Compare any two graphics cards:
GeForce 9500 GT 512MB GDDR3 vs Radeon HD 5450
IntroThe GeForce 9500 GT 512MB GDDR3 uses a 55 nm design. nVidia has set the core speed at 550 MHz. The GDDR3 memory works at a frequency of 800 MHz on this specific model. It features 32 SPUs along with 16 TAUs and 8 Rasterization Operator Units.
Compare those specs to the Radeon HD 5450, which has core clock speeds of 650 MHz on the GPU, and 800 MHz on the 512 MB of DDR3 memory. It features 80(16x5) SPUs as well as 8 TAUs and 4 ROPs.
(No game benchmarks for this combination yet.)
Power Usage and Theoretical Benchmarks
Power Consumption (Max TDP)
In theory, the GeForce 9500 GT 512MB GDDR3 should be 100% quicker than the Radeon HD 5450 in general, due to its greater bandwidth. (explain)
Texel RateThe GeForce 9500 GT 512MB GDDR3 will be a lot (about 69%) more effective at texture filtering than the Radeon HD 5450. (explain)
Pixel RateIf using high levels of AA is important to you, then the GeForce 9500 GT 512MB GDDR3 is superior to the Radeon HD 5450, by far. (explain)
Please note that the above 'benchmarks' are all just theoretical - the results were calculated based on the card's specifications, and real-world performance may (and probably will) vary at least a bit.
Please note that the price comparisons are based on search keywords - sometimes it might show cards with very similar names that are not exactly the same as the one chosen in the comparison. We do try to filter out the wrong results as best we can, though.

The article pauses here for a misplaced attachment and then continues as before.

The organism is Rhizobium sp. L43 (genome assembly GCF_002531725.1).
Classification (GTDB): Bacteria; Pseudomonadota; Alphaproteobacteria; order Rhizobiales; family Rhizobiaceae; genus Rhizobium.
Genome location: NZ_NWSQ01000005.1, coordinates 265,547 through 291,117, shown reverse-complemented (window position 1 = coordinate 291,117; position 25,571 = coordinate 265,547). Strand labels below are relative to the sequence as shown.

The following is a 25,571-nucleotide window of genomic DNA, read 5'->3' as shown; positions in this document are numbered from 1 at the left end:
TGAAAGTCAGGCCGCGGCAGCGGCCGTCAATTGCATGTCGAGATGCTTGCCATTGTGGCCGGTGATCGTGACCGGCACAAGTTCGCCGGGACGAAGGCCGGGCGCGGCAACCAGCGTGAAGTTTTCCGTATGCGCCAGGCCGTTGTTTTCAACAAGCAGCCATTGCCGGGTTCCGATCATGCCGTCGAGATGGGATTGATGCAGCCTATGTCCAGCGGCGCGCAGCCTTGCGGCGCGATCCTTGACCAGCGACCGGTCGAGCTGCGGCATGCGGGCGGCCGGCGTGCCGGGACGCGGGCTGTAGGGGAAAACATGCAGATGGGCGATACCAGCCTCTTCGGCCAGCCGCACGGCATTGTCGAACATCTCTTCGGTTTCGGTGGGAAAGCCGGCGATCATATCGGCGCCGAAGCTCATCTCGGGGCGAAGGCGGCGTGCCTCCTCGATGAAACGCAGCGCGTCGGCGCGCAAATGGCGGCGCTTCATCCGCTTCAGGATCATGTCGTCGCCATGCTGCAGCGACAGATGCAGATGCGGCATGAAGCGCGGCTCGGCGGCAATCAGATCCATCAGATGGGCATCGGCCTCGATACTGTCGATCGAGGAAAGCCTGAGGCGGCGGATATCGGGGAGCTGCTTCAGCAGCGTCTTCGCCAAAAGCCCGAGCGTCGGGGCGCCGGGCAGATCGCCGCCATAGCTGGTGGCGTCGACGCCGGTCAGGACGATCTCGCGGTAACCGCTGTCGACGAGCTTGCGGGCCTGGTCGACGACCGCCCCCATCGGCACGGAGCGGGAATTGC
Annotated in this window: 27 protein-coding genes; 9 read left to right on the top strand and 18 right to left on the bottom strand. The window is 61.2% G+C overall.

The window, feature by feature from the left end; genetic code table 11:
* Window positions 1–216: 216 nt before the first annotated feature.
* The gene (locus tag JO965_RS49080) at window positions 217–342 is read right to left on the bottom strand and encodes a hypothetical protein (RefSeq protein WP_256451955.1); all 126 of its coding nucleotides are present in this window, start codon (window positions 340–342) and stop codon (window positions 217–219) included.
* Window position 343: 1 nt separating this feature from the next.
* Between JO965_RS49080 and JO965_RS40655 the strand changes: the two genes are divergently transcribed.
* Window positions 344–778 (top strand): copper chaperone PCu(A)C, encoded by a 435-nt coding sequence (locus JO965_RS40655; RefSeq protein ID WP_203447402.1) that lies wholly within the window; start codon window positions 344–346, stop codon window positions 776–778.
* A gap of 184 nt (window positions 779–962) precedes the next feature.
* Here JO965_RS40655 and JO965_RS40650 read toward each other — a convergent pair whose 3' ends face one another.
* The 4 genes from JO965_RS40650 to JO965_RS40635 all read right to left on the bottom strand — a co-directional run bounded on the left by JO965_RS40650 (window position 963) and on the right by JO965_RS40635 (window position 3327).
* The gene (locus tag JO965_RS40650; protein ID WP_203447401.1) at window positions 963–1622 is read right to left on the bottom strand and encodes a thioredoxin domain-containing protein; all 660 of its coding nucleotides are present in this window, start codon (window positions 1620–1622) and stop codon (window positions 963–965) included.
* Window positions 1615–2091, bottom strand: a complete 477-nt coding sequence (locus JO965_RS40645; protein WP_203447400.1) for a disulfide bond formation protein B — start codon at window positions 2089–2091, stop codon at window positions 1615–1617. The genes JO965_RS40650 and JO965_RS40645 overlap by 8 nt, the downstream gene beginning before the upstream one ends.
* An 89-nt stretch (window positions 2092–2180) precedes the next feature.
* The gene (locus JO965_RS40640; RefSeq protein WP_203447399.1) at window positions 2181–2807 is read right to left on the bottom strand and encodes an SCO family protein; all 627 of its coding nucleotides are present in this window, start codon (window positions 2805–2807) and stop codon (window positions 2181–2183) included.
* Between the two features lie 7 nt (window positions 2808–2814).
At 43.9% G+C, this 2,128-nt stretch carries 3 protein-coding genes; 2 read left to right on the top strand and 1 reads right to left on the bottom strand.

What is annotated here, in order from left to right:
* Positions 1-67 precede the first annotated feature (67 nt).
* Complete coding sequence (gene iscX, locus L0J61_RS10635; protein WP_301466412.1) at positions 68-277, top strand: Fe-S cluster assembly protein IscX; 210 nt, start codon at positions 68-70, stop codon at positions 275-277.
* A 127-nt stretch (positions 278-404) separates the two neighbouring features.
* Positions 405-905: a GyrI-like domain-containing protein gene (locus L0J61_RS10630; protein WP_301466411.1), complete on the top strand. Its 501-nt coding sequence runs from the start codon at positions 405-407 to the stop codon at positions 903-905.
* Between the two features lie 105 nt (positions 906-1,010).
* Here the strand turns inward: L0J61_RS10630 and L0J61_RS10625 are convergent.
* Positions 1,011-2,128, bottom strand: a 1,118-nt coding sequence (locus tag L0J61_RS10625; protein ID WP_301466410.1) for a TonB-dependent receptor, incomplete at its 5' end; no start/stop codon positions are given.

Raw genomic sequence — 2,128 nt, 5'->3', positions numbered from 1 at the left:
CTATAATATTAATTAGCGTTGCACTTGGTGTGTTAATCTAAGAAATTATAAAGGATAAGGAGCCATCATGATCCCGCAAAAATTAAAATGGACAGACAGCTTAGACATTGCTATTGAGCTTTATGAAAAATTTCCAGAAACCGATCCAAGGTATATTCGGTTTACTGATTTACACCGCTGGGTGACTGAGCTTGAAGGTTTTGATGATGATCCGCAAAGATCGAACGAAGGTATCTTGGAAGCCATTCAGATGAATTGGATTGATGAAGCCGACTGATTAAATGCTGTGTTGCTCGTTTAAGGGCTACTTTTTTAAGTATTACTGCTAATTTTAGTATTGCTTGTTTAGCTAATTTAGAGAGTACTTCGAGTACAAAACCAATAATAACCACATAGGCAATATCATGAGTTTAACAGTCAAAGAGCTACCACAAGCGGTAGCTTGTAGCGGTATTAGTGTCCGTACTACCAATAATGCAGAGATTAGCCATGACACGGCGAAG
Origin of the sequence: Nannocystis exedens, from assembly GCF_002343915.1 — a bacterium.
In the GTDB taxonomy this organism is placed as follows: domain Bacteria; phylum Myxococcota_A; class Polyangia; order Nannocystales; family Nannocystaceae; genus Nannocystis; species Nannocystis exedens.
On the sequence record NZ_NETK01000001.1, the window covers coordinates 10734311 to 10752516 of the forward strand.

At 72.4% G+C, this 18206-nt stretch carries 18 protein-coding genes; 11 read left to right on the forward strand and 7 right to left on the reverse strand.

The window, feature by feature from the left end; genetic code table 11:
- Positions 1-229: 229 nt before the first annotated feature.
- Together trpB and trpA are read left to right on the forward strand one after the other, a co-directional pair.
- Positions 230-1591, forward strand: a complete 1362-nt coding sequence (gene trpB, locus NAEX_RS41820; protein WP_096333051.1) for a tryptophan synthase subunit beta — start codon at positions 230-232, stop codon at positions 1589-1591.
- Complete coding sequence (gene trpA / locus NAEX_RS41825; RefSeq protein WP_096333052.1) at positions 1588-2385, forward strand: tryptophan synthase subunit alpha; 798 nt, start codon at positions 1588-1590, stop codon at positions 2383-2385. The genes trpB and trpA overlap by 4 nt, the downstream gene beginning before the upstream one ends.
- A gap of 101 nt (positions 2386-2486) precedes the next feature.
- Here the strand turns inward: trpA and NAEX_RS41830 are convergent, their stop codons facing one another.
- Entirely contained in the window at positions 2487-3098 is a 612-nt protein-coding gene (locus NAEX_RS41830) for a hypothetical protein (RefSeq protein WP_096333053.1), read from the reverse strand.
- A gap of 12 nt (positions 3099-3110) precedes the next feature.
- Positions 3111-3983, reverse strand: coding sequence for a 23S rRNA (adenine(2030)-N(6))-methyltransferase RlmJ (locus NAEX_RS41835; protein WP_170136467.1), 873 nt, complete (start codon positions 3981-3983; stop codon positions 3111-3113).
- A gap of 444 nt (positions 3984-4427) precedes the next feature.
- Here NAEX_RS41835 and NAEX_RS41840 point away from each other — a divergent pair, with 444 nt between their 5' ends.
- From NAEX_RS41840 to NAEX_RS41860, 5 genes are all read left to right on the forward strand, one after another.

Memory Bandwidth: Bandwidth is the max amount of information (counted in megabytes per second) that can be transferred past the external memory interface in one second. The number is worked out by multiplying the card's bus width by the speed of its memory. If the card has DDR memory, it must be multiplied by 2 once again. If DDR5, multiply by 4 instead. The better the card's memory bandwidth, the faster the card will be in general. It especially helps with anti-aliasing, High Dynamic Range and high resolutions.
Texel Rate: Texel rate is the maximum texture map elements (texels) that can be applied per second. This is worked out by multiplying the total number of texture units by the core clock speed of the chip. The higher the texel rate, the better the graphics card will be at handling texture filtering (anisotropic filtering - AF). It is measured in millions of texels per second.
Pixel Rate: Pixel rate is the maximum number of pixels the graphics card can possibly write to its local memory in one second - measured in millions of pixels per second. The number is calculated by multiplying the amount of ROPs by the clock speed of the card. ROPs (Raster Operations Pipelines - sometimes also referred to as Render Output Units) are responsible for drawing the pixels (image) on the screen. The actual pixel rate is also dependant on many other factors, most notably the memory bandwidth - the lower the bandwidth is, the lower the potential to get to the max fill rate.